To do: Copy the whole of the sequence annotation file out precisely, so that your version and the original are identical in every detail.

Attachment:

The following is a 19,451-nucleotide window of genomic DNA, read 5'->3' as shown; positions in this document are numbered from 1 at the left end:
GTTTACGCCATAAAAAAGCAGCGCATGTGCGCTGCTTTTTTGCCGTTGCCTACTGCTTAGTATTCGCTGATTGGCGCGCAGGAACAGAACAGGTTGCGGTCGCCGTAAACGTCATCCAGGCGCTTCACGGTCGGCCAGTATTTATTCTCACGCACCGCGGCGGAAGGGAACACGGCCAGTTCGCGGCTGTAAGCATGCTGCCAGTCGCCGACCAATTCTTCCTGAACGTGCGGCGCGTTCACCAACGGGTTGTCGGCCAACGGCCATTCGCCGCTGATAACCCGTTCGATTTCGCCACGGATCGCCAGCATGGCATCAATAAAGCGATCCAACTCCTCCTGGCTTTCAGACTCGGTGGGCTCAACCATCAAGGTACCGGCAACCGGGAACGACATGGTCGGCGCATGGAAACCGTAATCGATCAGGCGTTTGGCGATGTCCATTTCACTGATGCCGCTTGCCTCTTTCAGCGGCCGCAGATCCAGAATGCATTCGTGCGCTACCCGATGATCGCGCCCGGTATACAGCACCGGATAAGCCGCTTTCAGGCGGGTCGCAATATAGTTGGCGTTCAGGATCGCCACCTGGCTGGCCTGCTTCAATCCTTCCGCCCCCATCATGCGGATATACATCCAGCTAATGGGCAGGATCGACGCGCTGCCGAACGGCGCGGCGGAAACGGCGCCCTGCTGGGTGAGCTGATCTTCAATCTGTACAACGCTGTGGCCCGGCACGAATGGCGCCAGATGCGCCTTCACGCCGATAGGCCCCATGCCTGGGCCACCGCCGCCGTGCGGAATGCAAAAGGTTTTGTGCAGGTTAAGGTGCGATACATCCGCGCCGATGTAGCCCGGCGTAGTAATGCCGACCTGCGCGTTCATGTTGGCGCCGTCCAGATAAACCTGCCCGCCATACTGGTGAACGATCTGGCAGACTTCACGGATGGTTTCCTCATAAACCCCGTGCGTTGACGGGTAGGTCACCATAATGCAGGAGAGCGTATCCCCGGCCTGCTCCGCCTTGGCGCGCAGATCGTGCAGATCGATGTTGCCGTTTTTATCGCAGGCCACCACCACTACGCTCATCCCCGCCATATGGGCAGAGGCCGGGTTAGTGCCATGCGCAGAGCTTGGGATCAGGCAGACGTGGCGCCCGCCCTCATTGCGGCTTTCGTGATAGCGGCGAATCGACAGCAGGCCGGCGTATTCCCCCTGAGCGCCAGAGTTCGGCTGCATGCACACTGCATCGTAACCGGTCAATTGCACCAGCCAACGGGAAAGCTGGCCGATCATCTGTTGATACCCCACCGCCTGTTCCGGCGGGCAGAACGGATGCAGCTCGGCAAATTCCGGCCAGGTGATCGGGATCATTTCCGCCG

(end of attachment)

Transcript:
The following is a 19,451-nucleotide window of genomic DNA, read 5'->3' as shown; positions in this document are numbered from 1 at the left end:
GTTTACGCCATAAAAAAGCAGCGCATGTGCGCTGCTTTTTTGCCGTTGCCTACTGCTTAGTATTCGCTGATTGGCGCGCAGGAACAGAACAGGTTGCGGTCGCCGTAAACGTCATCCAGGCGCTTCACGGTCGGCCAGTATTTATTCTCACGCACCGCGGCGGAAGGGAACACGGCCAGTTCGCGGCTGTAAGCATGCTGCCAGTCGCCGACCAATTCTTCCTGAACGTGCGGCGCGTTCACCAACGGGTTGTCGGCCAACGGCCATTCGCCGCTGATAACCCGTTCGATTTCGCCACGGATCGCCAGCATGGCATCAATAAAGCGATCCAACTCCTCCTGGCTTTCAGACTCGGTGGGCTCAACCATCAAGGTACCGGCAACCGGGAACGACATGGTCGGCGCATGGAAACCGTAATCGATCAGGCGTTTGGCGATGTCCATTTCACTGATGCCGCTTGCCTCTTTCAGCGGCCGCAGATCCAGAATGCATTCGTGCGCTACCCGATGATCGCGCCCGGTATACAGCACCGGATAAGCCGCTTTCAGGCGGGTCGCAATATAGTTGGCGTTCAGGATCGCCACCTGGCTGGCCTGCTTCAATCCTTCCGCCCCCATCATGCGGATATACATCCAGCTAATGGGCAGGATCGACGCGCTGCCGAACGGCGCGGCGGAAACGGCGCCCTGCTGGGTGAGCTGATCTTCAATCTGTACAACGCTGTGGCCCGGCACGAATGGCGCCAGATGCGCCTTCACGCCGATAGGCCCCATGCCTGGGCCACCGCCGCCGTGCGGAATGCAAAAGGTTTTGTGCAGGTTAAGGTGCGATACATCCGCGCCGATGTAGCCCGGCGTAGTAATGCCGACCTGCGCGTTCATGTTGGCGCCGTCCAGATAAACCTGCCCGCCATACTGGTGAACGATCTGGCAGACTTCACGGATGGTTTCCTCATAAACCCCGTGCGTTGACGGGTAGGTCACCATAATGCAGGAGAGCGTATCCCCGGCCTGCTCCGCCTTGGCGCGCAGATCGTGCAGATCGATGTTGCCGTTTTTATCGCAGGCCACCACCACTACGCTCATCCCCGCCATATGGGCAGAGGCCGGGTTAGTGCCATGCGCAGAGCTTGGGATCAGGCAGACGTGGCGCCCGCCCTCATTGCGGCTTTCGTGATAGCGGCGAATCGACAGCAGGCCGGCGTATTCCCCCTGAGCGCCAGAGTTCGGCTGCATGCACACTGCATCGTAACCGGTCAATTGCACCAGCCAACGGGAAAGCTGGCCGATCATCTGTTGATACCCCACCGCCTGTTCCGGCGGGCAGAACGGATGCAGCTCGGCAAATTCCGGCCAGGTGATCGGGATCATTTCCGCCG